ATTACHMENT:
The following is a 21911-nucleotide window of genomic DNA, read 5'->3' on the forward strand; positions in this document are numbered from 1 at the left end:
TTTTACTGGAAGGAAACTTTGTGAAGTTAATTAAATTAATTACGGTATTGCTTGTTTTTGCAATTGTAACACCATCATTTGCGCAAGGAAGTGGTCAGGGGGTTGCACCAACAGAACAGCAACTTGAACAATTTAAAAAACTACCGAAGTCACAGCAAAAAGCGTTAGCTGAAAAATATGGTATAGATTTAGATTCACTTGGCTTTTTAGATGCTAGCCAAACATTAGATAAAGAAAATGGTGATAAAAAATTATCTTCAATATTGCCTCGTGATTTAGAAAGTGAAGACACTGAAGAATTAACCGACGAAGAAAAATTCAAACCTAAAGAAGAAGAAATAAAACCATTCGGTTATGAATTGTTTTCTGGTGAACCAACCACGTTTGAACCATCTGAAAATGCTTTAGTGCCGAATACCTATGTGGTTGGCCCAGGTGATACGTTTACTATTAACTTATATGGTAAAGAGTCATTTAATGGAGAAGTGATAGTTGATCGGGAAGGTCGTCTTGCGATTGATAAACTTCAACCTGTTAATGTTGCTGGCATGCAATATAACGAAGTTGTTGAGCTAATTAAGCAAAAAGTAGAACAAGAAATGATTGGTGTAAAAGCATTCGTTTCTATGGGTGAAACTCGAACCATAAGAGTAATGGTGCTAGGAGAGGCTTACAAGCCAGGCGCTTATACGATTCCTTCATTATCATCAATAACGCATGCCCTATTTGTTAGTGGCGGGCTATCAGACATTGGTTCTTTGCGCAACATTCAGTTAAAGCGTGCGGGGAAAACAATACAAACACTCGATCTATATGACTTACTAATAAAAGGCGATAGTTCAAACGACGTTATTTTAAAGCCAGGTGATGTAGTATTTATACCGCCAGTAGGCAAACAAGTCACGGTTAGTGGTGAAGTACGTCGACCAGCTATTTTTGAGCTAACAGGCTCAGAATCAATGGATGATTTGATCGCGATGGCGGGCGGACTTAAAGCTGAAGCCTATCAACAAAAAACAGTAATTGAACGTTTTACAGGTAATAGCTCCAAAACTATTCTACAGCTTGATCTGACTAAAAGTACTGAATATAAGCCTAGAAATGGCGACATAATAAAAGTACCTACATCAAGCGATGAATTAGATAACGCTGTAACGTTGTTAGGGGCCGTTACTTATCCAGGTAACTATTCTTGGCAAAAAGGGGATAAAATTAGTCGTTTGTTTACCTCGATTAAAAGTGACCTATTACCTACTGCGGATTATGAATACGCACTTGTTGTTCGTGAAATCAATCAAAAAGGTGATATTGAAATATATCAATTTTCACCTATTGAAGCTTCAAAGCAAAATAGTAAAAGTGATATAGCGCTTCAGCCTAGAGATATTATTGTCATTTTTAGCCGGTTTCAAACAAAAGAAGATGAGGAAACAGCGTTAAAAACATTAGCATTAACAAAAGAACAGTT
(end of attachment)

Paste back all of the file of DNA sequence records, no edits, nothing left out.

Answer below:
The following is a 21911-nucleotide window of genomic DNA, read 5'->3' on the forward strand; positions in this document are numbered from 1 at the left end:
TTTTACTGGAAGGAAACTTTGTGAAGTTAATTAAATTAATTACGGTATTGCTTGTTTTTGCAATTGTAACACCATCATTTGCGCAAGGAAGTGGTCAGGGGGTTGCACCAACAGAACAGCAACTTGAACAATTTAAAAAACTACCGAAGTCACAGCAAAAAGCGTTAGCTGAAAAATATGGTATAGATTTAGATTCACTTGGCTTTTTAGATGCTAGCCAAACATTAGATAAAGAAAATGGTGATAAAAAATTATCTTCAATATTGCCTCGTGATTTAGAAAGTGAAGACACTGAAGAATTAACCGACGAAGAAAAATTCAAACCTAAAGAAGAAGAAATAAAACCATTCGGTTATGAATTGTTTTCTGGTGAACCAACCACGTTTGAACCATCTGAAAATGCTTTAGTGCCGAATACCTATGTGGTTGGCCCAGGTGATACGTTTACTATTAACTTATATGGTAAAGAGTCATTTAATGGAGAAGTGATAGTTGATCGGGAAGGTCGTCTTGCGATTGATAAACTTCAACCTGTTAATGTTGCTGGCATGCAATATAACGAAGTTGTTGAGCTAATTAAGCAAAAAGTAGAACAAGAAATGATTGGTGTAAAAGCATTCGTTTCTATGGGTGAAACTCGAACCATAAGAGTAATGGTGCTAGGAGAGGCTTACAAGCCAGGCGCTTATACGATTCCTTCATTATCATCAATAACGCATGCCCTATTTGTTAGTGGCGGGCTATCAGACATTGGTTCTTTGCGCAACATTCAGTTAAAGCGTGCGGGGAAAACAATACAAACACTCGATCTATATGACTTACTAATAAAAGGCGATAGTTCAAACGACGTTATTTTAAAGCCAGGTGATGTAGTATTTATACCGCCAGTAGGCAAACAAGTCACGGTTAGTGGTGAAGTACGTCGACCAGCTATTTTTGAGCTAACAGGCTCAGAATCAATGGATGATTTGATCGCGATGGCGGGCGGACTTAAAGCTGAAGCCTATCAACAAAAAACAGTAATTGAACGTTTTACAGGTAATAGCTCCAAAACTATTCTACAGCTTGATCTGACTAAAAGTACTGAATATAAGCCTAGAAATGGCGACATAATAAAAGTACCTACATCAAGCGATGAATTAGATAACGCTGTAACGTTGTTAGGGGCCGTTACTTATCCAGGTAACTATTCTTGGCAAAAAGGGGATAAAATTAGTCGTTTGTTTACCTCGATTAAAAGTGACCTATTACCTACTGCGGATTATGAATACGCACTTGTTGTTCGTGAAATCAATCAAAAAGGTGATATTGAAATATATCAATTTTCACCTATTGAAGCTTCAAAGCAAAATAGTAAAAGTGATATAGCGCTTCAGCCTAGAGATATTATTGTCATTTTTAGCCGGTTTCAAACAAAAGAAGATGAGGAAACAGCGTTAAAAACATTAGCATTAACAAAAGAACAGTT